Performance Package Worth The Money? - 2015 Ford Mustang GT Long-Term Road Test

2015 Ford Mustang GT Long-Term Road Test

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2015 Ford Mustang GT: Performance Package Worth The Money?

May 4, 2015

2015 Ford Mustang GT

We ordered our long-term 2015 Ford Mustang GT with the $2,495 GT Performance Package to fully exploit the car's new independent rear suspension. The package includes 19-inch wheels, staggered-size summer tires, six-piston front brake calipers, 380 mm rotors, a strut bar, a front splitter,  a Torsen differential and a 3.73 final drive ratio.

The additions helped during our long-term Mustang's recent track session. We wondered how it compared to a GT without the package, so we borrowed one with the 6-speed automatic and brought it to our test track.

The Performance Package is not available on automatic-equipped Mustang GTs. In standard GT form, our loaner had asymmetrical all-season tires, four-piston front calipers, 352 mm rotors and a 3.15 final drive ratio.  


2015 Mustang GT Manual
w/Performance Package

2015 Mustang GT Automatic

Curb weight as-tested (lbs.):



Tire Brand and Model:

Pirelli PZero (Summer)

Pirelli PZero Nero (All-Season)

Tire Size (Front):

255/40ZR19 96Y

P235/50ZR18 97W M+S

Tire Size (Rear):

275/40ZR19 101Y

P235/50ZR18 97W M+S

Brake Type (Front):

One-piece ventilated disc with six-piston fixed calipers

One-piece ventilated disc with four-piston fixed calipers

Brake Type (Rear):

One-piece ventilated disc with single-piston sliding calipers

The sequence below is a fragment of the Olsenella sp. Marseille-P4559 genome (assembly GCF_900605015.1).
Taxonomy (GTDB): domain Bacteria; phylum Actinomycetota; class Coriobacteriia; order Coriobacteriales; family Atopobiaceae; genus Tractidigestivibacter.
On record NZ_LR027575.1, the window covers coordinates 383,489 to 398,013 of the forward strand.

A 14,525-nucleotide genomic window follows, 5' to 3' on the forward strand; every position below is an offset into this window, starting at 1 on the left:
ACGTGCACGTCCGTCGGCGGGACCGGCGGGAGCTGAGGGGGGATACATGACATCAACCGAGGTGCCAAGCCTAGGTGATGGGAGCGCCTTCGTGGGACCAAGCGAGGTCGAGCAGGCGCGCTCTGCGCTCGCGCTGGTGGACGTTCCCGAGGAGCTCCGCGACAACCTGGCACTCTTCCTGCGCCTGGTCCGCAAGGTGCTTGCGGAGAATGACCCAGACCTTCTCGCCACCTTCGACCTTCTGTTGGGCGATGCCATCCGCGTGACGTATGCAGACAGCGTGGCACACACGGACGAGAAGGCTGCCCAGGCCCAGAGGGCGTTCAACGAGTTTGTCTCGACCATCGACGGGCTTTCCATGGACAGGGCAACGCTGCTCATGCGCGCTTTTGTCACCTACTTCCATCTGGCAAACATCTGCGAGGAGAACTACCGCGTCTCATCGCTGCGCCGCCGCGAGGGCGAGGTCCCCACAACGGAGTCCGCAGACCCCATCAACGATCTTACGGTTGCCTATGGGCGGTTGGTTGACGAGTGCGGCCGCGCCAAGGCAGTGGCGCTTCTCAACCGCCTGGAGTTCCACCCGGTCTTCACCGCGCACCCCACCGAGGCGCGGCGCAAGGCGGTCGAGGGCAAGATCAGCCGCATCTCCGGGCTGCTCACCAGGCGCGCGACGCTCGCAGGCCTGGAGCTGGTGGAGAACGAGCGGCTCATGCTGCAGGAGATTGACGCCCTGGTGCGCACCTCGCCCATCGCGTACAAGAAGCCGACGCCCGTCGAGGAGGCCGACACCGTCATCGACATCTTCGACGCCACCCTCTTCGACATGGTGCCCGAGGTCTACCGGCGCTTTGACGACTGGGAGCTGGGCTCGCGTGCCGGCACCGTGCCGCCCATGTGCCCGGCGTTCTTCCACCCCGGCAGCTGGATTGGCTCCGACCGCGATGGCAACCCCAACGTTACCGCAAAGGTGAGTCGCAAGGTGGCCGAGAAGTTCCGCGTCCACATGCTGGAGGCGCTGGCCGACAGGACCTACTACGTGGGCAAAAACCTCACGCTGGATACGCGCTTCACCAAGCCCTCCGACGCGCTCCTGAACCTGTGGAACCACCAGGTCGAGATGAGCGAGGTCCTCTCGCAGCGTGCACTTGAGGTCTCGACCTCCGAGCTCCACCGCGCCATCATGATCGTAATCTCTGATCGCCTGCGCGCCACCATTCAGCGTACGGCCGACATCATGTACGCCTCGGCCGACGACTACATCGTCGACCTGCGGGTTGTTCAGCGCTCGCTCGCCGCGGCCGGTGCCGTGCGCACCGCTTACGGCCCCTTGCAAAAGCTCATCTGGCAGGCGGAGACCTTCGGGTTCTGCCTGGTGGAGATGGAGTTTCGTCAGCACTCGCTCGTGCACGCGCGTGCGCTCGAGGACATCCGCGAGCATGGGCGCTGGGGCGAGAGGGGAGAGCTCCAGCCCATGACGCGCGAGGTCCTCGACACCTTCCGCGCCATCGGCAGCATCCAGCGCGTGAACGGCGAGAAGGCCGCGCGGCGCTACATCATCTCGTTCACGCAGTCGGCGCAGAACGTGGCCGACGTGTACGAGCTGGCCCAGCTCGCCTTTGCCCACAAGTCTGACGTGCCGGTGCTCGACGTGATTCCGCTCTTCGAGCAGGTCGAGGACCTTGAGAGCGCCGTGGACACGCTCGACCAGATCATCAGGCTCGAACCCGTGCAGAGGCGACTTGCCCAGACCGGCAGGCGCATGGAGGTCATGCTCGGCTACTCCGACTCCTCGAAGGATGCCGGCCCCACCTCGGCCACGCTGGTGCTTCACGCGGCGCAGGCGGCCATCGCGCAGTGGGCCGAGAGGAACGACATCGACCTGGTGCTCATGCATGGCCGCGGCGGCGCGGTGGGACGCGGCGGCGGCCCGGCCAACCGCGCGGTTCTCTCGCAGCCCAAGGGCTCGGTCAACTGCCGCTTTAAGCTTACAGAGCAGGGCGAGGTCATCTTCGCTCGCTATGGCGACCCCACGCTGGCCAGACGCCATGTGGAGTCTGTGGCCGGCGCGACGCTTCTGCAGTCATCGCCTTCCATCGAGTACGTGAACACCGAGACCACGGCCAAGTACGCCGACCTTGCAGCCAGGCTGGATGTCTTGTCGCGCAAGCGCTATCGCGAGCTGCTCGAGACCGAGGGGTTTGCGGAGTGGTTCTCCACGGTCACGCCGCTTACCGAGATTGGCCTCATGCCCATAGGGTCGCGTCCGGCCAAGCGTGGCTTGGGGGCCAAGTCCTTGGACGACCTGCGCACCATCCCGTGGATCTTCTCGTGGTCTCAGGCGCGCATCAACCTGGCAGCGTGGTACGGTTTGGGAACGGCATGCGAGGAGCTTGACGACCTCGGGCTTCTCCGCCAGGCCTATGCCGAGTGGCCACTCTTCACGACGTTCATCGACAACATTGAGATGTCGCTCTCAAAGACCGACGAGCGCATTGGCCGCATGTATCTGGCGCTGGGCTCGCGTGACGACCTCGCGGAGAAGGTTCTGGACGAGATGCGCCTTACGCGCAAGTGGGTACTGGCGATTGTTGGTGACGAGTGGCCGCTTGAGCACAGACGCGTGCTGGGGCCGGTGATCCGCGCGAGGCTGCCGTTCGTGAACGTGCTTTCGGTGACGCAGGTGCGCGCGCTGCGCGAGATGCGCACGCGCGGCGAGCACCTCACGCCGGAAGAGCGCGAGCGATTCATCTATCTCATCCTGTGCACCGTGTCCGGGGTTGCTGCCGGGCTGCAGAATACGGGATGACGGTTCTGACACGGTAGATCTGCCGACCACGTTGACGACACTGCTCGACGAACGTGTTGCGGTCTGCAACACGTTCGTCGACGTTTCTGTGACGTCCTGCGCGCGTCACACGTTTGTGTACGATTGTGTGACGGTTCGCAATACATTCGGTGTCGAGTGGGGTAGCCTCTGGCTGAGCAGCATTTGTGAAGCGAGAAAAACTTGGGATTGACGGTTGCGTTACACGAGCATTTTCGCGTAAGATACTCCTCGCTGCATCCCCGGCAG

One-piece ventilated disc with single-piston sliding calipers

0-30 (sec.):



0-45 (sec.):



0-60 (sec.):



0-60 with 1-ft Rollout (sec.):



0-75 (sec.):



¼-mile (sec @ mph):

13.0 @ 111.4

12.9 @ 111.5

Skid Pad Lateral Accel (g):

0.94 (0.96 w/ TC on)

0.85 (0.85 w/ TC on)


69.3 (69.5 w/ TC on)

65.0 (64.6 w/ TC on)

Braking 60-0 mph:



Braking 30-0 mph:



Cars equipped with a manual transmission typically outperform those with automatics on the dragstrip. The driver has complete control over shift points and can modulate wheelspin to achieve the best launch. We were impressed when the Mustang GT with auto transmission, less grippy rubber and lower gear ratios beat our long-termer.

Josh had this to say after testing the automatic-equipped Mustang GT:

"Slalom: The Mustang doesn't feel tied down in fast transitions. There is ample body roll and little body control. It also doesn't like mid-corner bumps, despite having an independent rear suspension. Very susceptible to power oversteer when mid-corner bumps are present. This car lacks the Performance Package's better rubber and suspension, which make a big difference. Oddly the deficiency in damping and roll control manifest themselves the same way in the new IRS Mustang that they did in the old live-axle car. Tuning, it seems, is everything.

Skidpad: Very modest grip. Easy to discern what's going on at the front and rear. Balance is okay, but everything happens at a low-grip level. Electronic stability control manages things very well. This is a hoon machine with ESC off. I like the adjustable steering effort and prefer the sport setting."

The difference in braking and handling between the two cars is huge. But the numbers don't tell the full story about the Performance Package. As James noted earlier, the package morphs the Mustang from a grand tourer to an unflappable track day car. The package also shortens the gearing and makes the ride less compliant in traffic or when cruising along the highway.

Buyers who want a car that handles well without compromising ride quality could simply upgrade the non-Performance Package GT with sticky summer tires, which make a world of difference in all performance areas. The PZero rubber is available at Tire Rack for $970 a set.

Then they can take the remaining $1,500 and enroll in a Skip Barber racing school to live out their track fantasies.

Cameron Rogers, Vehicle Testing Assistant @ 5,375 miles

2015 Ford Mustang

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